Rules requiring firms to restrict employment to their country of origin would be hideously inefficient if applied on a global basis, and they would be every bit as devastating to American employees of foreign firms as offshoring by American firms is to workers who lose their jobs here. (One might also ask where the borders of corporate patriotism ought to be. If it’s wrong for a Michigan-based car company to have a supply chain that extends to Mexico, why is Ohio OK? After all, it hardly makes a difference to a laid-off worker where exactly his job went—the bad news is that he lost his job.)
Over the long run, we’re all going to be more prosperous if we live in a world where firms are allowed to locate work where it’s most efficient to locate it. This is exactly why, despite some tough ads
, the Obama administration has not proposed any policies to restrict firms’ freedom to shift work across state or national boundaries.
Romney’s unwillingness to make the case for outsourcing reflects, in part, political timidity. But more broadly, it underscores that although he’s been an eager participant in contemporary capitalism, he’s not willing to mount a policy response to its vicissitudes.
It’s surely true that rules requiring firms to restrict employment to their country of origin would be hideously inefficient if applied on a global basis, and they would be every bit as devastating to American employees of foreign firms as offshoring by American firms is to workers who lose their jobs here.
But, to my knowledge, the only one who’s equated the absence of* government policy (of necessity on this issue, statutes) that would restrict corporate employment to the country of the corporation’s origin, and a private equity firm’s investment in companies that specialize in assisting American corporations with offshoring employment, is Yglesias. Even Romney apparently recognizes the distinction. Not sure why Yglesias doesn’t.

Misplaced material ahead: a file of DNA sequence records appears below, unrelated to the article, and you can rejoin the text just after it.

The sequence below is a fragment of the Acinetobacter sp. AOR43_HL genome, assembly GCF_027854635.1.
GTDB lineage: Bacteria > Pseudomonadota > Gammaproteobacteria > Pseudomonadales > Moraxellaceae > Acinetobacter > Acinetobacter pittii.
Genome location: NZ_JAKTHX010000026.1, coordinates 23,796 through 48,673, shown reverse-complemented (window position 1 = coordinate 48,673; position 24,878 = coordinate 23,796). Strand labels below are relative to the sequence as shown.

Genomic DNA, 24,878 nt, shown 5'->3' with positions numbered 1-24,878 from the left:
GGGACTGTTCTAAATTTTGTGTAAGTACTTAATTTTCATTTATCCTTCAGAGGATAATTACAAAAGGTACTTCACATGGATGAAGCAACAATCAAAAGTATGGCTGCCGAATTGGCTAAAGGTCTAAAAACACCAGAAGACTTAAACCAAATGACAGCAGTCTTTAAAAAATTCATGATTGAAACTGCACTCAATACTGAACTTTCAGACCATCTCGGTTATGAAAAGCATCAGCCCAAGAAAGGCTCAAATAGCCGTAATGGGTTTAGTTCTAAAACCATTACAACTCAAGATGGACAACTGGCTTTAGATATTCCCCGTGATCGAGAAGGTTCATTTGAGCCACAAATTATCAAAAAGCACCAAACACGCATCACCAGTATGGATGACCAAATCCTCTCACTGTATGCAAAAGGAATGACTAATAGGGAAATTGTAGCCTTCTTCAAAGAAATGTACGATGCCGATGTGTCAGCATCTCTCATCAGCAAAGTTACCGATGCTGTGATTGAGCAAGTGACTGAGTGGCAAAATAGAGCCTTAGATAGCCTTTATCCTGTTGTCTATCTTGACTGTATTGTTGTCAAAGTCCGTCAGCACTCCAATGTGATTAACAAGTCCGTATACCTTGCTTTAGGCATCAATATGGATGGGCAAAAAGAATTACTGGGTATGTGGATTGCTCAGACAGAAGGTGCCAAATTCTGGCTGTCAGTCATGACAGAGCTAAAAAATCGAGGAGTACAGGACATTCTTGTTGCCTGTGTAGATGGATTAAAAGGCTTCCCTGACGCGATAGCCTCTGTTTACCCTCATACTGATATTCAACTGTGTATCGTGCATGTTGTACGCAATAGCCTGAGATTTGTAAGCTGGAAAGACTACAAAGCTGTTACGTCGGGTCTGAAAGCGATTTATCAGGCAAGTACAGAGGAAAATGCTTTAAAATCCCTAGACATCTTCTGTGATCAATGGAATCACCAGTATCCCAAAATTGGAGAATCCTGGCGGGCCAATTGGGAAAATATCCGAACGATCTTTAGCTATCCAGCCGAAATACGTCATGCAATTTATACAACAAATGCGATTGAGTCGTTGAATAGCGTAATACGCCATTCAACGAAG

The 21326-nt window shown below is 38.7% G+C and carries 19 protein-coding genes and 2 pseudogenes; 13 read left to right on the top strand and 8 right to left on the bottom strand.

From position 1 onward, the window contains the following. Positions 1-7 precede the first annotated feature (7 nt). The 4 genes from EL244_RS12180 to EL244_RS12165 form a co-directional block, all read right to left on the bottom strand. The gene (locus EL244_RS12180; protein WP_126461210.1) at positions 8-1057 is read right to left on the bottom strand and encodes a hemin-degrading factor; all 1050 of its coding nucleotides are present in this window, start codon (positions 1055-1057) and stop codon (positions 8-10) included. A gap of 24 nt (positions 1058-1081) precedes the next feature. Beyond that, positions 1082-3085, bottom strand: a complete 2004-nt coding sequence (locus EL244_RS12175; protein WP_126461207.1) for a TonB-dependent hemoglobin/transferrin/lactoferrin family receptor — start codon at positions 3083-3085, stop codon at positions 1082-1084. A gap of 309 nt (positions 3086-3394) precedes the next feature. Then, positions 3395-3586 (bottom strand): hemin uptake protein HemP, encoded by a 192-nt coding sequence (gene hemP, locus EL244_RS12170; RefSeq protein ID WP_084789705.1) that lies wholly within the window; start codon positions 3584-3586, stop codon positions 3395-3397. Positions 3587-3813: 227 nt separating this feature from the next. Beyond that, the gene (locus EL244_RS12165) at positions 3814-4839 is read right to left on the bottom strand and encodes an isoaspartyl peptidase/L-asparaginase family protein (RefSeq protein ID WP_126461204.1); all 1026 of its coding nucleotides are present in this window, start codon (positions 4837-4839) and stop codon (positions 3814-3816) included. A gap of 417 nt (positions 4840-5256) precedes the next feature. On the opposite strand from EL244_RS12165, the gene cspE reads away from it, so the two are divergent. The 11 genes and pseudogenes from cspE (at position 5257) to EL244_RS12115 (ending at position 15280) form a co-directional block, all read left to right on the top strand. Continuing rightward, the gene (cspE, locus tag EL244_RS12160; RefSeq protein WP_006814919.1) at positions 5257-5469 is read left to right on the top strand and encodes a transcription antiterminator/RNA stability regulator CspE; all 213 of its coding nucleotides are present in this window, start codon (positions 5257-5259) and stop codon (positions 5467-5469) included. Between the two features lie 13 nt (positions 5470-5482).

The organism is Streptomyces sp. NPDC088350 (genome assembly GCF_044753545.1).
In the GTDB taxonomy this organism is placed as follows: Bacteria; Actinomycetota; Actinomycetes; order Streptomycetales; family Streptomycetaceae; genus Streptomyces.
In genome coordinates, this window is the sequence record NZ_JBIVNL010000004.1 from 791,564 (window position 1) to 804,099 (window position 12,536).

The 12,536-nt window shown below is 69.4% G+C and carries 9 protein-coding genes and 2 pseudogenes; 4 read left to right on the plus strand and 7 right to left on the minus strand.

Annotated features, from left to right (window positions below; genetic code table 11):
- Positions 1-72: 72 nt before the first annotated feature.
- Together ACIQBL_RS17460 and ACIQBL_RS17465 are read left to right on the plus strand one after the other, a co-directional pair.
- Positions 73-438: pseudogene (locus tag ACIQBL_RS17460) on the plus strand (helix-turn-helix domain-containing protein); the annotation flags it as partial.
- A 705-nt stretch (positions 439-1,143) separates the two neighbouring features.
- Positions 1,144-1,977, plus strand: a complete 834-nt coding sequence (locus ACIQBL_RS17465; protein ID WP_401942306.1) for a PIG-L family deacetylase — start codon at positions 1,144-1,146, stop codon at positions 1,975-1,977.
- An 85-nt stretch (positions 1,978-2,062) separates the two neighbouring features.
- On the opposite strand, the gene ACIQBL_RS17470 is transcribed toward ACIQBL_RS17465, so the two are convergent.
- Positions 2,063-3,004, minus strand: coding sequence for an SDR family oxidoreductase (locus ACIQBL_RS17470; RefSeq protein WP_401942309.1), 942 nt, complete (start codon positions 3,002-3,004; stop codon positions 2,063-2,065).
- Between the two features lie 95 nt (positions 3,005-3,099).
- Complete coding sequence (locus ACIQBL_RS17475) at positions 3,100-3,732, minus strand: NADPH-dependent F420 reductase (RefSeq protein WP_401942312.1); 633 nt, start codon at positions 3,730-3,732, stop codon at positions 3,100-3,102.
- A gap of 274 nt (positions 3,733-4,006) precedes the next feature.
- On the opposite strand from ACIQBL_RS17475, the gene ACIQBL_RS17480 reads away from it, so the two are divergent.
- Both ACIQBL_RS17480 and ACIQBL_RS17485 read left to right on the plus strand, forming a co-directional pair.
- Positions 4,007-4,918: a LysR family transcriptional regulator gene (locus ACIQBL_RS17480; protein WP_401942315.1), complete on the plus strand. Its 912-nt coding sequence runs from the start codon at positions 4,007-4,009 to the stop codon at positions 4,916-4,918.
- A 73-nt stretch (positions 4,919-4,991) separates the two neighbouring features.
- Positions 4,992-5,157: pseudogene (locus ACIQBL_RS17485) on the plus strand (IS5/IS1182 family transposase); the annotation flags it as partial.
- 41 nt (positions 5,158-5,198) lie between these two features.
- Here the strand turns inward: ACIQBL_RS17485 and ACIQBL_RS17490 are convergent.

It’s one thing to argue that utterly unfettered globalization of employment by corporations worldwide ultimately has a positive effect on the American economy—as Yglesias does. But it’s another thing entirely to actually convince a majority of the public that this is so even in light of current trends and actual facts.
And it’s one thing to argue that laws that forbid companies from relocating jobs from the company’s home country to another one would have a negative side to it because of possible retaliatory laws in other countries, and another thing to equate that with decisions by corporations themselves about whether to offshore or not. (And, setting aside the obvious constitutional bar to prohibiting a corporation’s relocation of jobs from one state to another, it’s a lot easier for families to relocate from Michigan to Ohio than from Michigan to Mexico.)
The thing that Yglesias doesn’t get is that Romney’s claiming that his private-sector career demonstrates his ability to create not just wealth for investors but jobs en masse for the public. There’s really no way for him to make that claim persuasively, because it plainly isn’t true. He can defend offshoring as a corporate strategy, but corporate strategy is a different matter than economic strategy.
Unless, of course, Romney wants to argue that encouraging offshoring by American corporations is good government policy. Hope he does. But then, I’m a Democrat.
*Sentence corrected to insert the words “the absence of”.